There's a meet-up planned at the Jefferson Memorial today. People are invited to bring their own music, listen to it on earbuds, and dance.
I'm not sure the meet-up began as a protest. It's become one now.
In May, an appeals court ruled that the U-S Park Police were right to arrest a woman named Mary Brooke Oberwetter for going to the Jefferson Memorial with a group of friends shortly before midnight on April 12, 2008, and silently dancing to salute Thomas Jefferson's 265th birthday.
Visitors to the nation's capital will soon have a lifetime chance to see one of the most precious artifacts of ancient Rome. The Capitoline Venus will go on display next Wednesday at the National Gallery of Art in Washington, D.C. She is over six feet tall and naked, covering herself with both lovely arms.
Julian and Adrian Riester entered the world together. Twin brothers born in Buffalo, New York, they played the kinds of games twins do: fooling teachers when they sometimes took each other's tests at St. Joseph's Collegiate Institute.
One day during World War II, the brothers received their acceptance from the Franciscan order in the morning, and orders from their draft board that afternoon. They told their draft board they had to answer the call of God and became friars.
Lindi Ortega's debut album Little Red Boots comes out Tuesday on Last Gang Records. She says her influences run the gamut from the pensive Leonard Cohen to the atmospheric Mazzy Star and Jeff Buckley, but her new CD serves some straight-up country. Host Scott Simon speaks with singer-songwriter Lindi Ortega, who has been described as Canada's answer to Dolly Parton.
Sometimes, there's nothing more exciting than a great athlete who is growing older, like the rest of us, yet rouses themselves to give one more great performance. Dirk Nowitzki and Roger Federer both upset their opponents this week with stellar wins. Host Scott Simon discusses the French Open, the NBA playoffs and Shaquille O'Neal's retirement announcement with NPR sports correspondent Mike Pesca.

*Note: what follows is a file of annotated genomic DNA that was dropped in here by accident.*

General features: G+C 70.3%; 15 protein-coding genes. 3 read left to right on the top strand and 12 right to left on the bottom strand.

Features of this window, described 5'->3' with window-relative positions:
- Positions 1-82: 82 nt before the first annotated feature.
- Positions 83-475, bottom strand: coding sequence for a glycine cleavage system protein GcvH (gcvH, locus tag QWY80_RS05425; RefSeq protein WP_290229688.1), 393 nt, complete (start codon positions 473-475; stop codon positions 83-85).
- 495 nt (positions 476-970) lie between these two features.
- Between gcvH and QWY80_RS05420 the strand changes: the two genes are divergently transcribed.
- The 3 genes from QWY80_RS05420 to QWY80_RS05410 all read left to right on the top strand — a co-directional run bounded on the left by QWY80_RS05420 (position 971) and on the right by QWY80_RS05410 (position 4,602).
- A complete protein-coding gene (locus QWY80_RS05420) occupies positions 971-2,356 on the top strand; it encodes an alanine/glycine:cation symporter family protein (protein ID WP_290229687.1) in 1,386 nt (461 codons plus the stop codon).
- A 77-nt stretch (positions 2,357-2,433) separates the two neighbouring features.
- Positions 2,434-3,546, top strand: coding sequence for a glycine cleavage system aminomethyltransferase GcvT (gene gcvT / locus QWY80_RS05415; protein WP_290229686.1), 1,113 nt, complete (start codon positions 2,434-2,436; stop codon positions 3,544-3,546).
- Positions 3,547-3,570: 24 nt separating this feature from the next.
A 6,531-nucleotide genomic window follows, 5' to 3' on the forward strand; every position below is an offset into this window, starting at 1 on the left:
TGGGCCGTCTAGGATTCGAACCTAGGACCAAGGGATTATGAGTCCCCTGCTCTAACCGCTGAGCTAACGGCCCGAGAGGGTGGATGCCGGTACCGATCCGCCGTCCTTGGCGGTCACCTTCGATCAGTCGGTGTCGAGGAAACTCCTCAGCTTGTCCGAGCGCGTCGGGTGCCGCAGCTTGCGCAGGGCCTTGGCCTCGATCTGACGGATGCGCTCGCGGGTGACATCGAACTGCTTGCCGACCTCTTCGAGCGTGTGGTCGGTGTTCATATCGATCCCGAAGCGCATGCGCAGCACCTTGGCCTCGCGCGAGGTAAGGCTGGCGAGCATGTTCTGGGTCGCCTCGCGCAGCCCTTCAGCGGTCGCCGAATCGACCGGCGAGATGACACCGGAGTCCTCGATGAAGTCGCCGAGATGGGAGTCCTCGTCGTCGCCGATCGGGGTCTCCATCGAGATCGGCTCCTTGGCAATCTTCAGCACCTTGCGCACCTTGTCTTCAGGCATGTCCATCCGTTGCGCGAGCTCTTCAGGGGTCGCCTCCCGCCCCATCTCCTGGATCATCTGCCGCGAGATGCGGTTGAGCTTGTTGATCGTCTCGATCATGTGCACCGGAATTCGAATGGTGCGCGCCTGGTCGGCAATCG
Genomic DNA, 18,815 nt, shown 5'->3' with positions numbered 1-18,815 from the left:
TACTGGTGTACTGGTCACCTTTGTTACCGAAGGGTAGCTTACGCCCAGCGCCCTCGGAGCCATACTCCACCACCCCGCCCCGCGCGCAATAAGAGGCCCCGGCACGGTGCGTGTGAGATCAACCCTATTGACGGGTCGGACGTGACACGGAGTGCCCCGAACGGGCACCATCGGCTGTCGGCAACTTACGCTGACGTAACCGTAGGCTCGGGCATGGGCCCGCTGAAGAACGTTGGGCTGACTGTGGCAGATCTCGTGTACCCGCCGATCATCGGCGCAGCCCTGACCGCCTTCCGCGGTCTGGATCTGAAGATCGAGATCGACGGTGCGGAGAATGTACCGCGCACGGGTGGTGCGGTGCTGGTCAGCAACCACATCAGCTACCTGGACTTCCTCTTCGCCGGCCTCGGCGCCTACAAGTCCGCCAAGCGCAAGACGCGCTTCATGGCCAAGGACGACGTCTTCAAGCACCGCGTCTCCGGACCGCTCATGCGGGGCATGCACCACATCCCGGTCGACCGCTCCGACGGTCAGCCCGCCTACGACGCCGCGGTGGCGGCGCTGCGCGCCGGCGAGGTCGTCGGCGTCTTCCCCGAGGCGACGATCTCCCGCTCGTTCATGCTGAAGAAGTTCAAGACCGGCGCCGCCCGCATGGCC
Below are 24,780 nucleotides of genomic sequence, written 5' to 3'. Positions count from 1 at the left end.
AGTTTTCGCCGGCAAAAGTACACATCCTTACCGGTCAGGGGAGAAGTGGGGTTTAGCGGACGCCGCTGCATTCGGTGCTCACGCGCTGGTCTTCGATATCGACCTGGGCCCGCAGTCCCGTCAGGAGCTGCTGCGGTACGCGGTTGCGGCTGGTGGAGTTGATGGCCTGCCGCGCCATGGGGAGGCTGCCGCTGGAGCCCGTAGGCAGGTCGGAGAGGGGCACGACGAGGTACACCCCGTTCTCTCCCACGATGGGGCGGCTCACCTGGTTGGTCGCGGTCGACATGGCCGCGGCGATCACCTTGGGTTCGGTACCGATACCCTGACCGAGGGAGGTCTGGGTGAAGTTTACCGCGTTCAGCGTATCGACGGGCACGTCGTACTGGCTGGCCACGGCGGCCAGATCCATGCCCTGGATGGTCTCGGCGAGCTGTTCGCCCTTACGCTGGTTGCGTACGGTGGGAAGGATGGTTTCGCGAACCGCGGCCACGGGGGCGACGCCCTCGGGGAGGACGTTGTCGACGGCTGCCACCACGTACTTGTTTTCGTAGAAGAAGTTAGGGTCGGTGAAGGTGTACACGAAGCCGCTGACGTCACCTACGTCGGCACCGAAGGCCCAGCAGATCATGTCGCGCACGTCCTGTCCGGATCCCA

On Monday, Apple will be the third big company to introduce a service that will let you access your music from a so-called cloud. Google and Amazon already have music services that make use of the cloud, but there's a difference.
Credit Daniel Barry / Getty Images
Apple CEO Steve Jobs will come back from medical leave to announce a new music service at the company's annual developers conference on Monday. The service will be called iCloud, and it's rumored to have been in the works for the last year. All indications are that, for the first time, the major record labels and music publishers have gotten behind a service that will let you access your entire iTunes collection from almost any Internet-connected device.
Peruvians elect their next president on Sunday and the candidates seem like they've been plucked from a political novel. The daughter of a jailed former president faces the ex-army commander, who tried to depose him. NPR's Juan Forero has the story.
At least 63 anti-government protestors were killed Friday by Syrian security forces. The rising death toll has provoked widespread outrage, but so far there's been only limited international pressure on the Syrian government to end its harsh crackdown. Host Scott Simon speaks with NPR's Deborah Amos, who is monitoring the increasing anti-government protests in Syria.
Canada is more enamored than usual with hockey, which is quite a lot, but the Stanley Cup finals are only part of it. Host Scott Simon speaks with former NHL goalie and CBC hockey analyst Kelly Hrudey about Winnipeg's new NHL franchise and the challenges of playing a schedule in the Southeast Division while living in Manitoba, 1,246 miles from their nearest division rival.